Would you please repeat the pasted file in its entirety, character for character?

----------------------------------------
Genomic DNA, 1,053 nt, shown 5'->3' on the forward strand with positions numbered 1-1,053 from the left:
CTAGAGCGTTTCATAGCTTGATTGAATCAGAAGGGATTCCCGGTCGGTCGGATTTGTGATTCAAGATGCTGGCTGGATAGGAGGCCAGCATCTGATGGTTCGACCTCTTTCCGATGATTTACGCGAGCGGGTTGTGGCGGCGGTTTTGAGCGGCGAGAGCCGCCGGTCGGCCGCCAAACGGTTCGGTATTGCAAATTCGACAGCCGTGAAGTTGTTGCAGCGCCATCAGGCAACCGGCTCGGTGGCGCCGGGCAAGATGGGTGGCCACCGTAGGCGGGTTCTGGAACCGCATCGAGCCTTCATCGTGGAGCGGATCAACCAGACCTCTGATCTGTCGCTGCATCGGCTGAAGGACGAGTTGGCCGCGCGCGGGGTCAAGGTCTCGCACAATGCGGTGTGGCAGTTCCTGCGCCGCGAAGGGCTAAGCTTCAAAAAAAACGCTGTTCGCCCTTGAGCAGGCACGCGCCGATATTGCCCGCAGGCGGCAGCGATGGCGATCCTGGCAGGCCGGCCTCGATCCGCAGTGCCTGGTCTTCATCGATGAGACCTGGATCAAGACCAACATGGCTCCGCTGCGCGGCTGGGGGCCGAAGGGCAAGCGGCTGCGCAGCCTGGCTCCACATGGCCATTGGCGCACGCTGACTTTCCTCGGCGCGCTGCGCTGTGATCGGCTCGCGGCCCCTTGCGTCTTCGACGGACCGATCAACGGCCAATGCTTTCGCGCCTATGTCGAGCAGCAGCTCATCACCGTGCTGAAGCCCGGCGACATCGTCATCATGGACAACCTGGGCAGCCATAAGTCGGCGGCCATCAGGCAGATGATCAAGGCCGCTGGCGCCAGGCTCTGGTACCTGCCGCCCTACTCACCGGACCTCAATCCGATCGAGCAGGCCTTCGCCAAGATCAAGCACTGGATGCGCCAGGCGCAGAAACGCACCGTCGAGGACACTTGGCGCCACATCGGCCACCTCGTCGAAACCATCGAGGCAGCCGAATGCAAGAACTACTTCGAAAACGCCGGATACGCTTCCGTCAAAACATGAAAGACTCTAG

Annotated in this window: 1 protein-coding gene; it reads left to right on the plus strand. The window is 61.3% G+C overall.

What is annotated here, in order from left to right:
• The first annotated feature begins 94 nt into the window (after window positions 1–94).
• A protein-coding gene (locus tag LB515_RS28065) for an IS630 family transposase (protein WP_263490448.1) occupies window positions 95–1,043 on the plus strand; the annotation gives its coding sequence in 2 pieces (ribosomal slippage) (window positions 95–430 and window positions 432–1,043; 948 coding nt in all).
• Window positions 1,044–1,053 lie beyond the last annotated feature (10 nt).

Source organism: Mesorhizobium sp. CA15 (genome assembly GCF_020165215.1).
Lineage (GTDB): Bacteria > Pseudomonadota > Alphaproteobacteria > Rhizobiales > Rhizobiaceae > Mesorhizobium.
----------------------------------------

Genomic DNA, 1,053 nt, shown 5'->3' on the forward strand with positions numbered 1-1,053 from the left:
CTAGAGCGTTTCATAGCTTGATTGAATCAGAAGGGATTCCCGGTCGGTCGGATTTGTGATTCAAGATGCTGGCTGGATAGGAGGCCAGCATCTGATGGTTCGACCTCTTTCCGATGATTTACGCGAGCGGGTTGTGGCGGCGGTTTTGAGCGGCGAGAGCCGCCGGTCGGCCGCCAAACGGTTCGGTATTGCAAATTCGACAGCCGTGAAGTTGTTGCAGCGCCATCAGGCAACCGGCTCGGTGGCGCCGGGCAAGATGGGTGGCCACCGTAGGCGGGTTCTGGAACCGCATCGAGCCTTCATCGTGGAGCGGATCAACCAGACCTCTGATCTGTCGCTGCATCGGCTGAAGGACGAGTTGGCCGCGCGCGGGGTCAAGGTCTCGCACAATGCGGTGTGGCAGTTCCTGCGCCGCGAAGGGCTAAGCTTCAAAAAAAACGCTGTTCGCCCTTGAGCAGGCACGCGCCGATATTGCCCGCAGGCGGCAGCGATGGCGATCCTGGCAGGCCGGCCTCGATCCGCAGTGCCTGGTCTTCATCGATGAGACCTGGATCAAGACCAACATGGCTCCGCTGCGCGGCTGGGGGCCGAAGGGCAAGCGGCTGCGCAGCCTGGCTCCACATGGCCATTGGCGCACGCTGACTTTCCTCGGCGCGCTGCGCTGTGATCGGCTCGCGGCCCCTTGCGTCTTCGACGGACCGATCAACGGCCAATGCTTTCGCGCCTATGTCGAGCAGCAGCTCATCACCGTGCTGAAGCCCGGCGACATCGTCATCATGGACAACCTGGGCAGCCATAAGTCGGCGGCCATCAGGCAGATGATCAAGGCCGCTGGCGCCAGGCTCTGGTACCTGCCGCCCTACTCACCGGACCTCAATCCGATCGAGCAGGCCTTCGCCAAGATCAAGCACTGGATGCGCCAGGCGCAGAAACGCACCGTCGAGGACACTTGGCGCCACATCGGCCACCTCGTCGAAACCATCGAGGCAGCCGAATGCAAGAACTACTTCGAAAACGCCGGATACGCTTCCGTCAAAACATGAAAGACTCTAG

Annotated in this window: 1 protein-coding gene; it reads left to right on the plus strand. The window is 61.3% G+C overall.

What is annotated here, in order from left to right:
• The first annotated feature begins 94 nt into the window (after window positions 1–94).
• A protein-coding gene (locus tag LB515_RS28065) for an IS630 family transposase (protein WP_263490448.1) occupies window positions 95–1,043 on the plus strand; the annotation gives its coding sequence in 2 pieces (ribosomal slippage) (window positions 95–430 and window positions 432–1,043; 948 coding nt in all).
• Window positions 1,044–1,053 lie beyond the last annotated feature (10 nt).

Source organism: Mesorhizobium sp. CA15 (genome assembly GCF_020165215.1).
Lineage (GTDB): Bacteria > Pseudomonadota > Alphaproteobacteria > Rhizobiales > Rhizobiaceae > Mesorhizobium.